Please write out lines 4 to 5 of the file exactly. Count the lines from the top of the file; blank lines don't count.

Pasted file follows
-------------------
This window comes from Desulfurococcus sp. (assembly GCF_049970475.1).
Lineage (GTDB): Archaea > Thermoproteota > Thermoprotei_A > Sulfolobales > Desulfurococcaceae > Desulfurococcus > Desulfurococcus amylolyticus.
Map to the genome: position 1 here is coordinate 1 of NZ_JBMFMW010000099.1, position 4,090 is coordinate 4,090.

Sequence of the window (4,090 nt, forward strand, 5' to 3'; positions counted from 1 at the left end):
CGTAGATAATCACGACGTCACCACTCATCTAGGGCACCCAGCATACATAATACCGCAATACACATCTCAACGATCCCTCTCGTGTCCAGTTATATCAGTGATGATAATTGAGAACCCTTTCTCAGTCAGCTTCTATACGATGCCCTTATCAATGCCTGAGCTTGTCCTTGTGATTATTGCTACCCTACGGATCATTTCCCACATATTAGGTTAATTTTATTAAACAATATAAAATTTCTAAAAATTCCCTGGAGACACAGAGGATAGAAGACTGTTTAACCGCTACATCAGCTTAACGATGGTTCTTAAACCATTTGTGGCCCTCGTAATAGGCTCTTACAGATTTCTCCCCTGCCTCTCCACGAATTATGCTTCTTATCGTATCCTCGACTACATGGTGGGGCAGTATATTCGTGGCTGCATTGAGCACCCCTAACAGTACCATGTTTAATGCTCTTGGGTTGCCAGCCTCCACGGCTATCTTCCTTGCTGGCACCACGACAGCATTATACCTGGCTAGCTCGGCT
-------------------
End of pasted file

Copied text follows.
Sequence of the window (4,090 nt, forward strand, 5' to 3'; positions counted from 1 at the left end):
CGTAGATAATCACGACGTCACCACTCATCTAGGGCACCCAGCATACATAATACCGCAATACACATCTCAACGATCCCTCTCGTGTCCAGTTATATCAGTGATGATAATTGAGAACCCTTTCTCAGTCAGCTTCTATACGATGCCCTTATCAATGCCTGAGCTTGTCCTTGTGATTATTGCTACCCTACGGATCATTTCCCACATATTAGGTTAATTTTATTAAACAATATAAAATTTCTAAAAATTCCCTGGAGACACAGAGGATAGAAGACTGTTTAACCGCTACATCAGCTTAACGATGGTTCTTAAACCATTTGTGGCCCTCGTAATAGGCTCTTACAGATTTCTCCCCTGCCTCTCCACGAATTATGCTTCTTATCGTATCCTCGACTACATGGTGGGGCAGTATATTCGTGGCTGCATTGAGCACCCCTAACAGTACCATGTTTAATGCTCTTGGGTTGCCAGCCTCCACGGCTATCTTCCTTGCTGGCACCACGACAGCATTATACCTGGCTAGCTCGGCT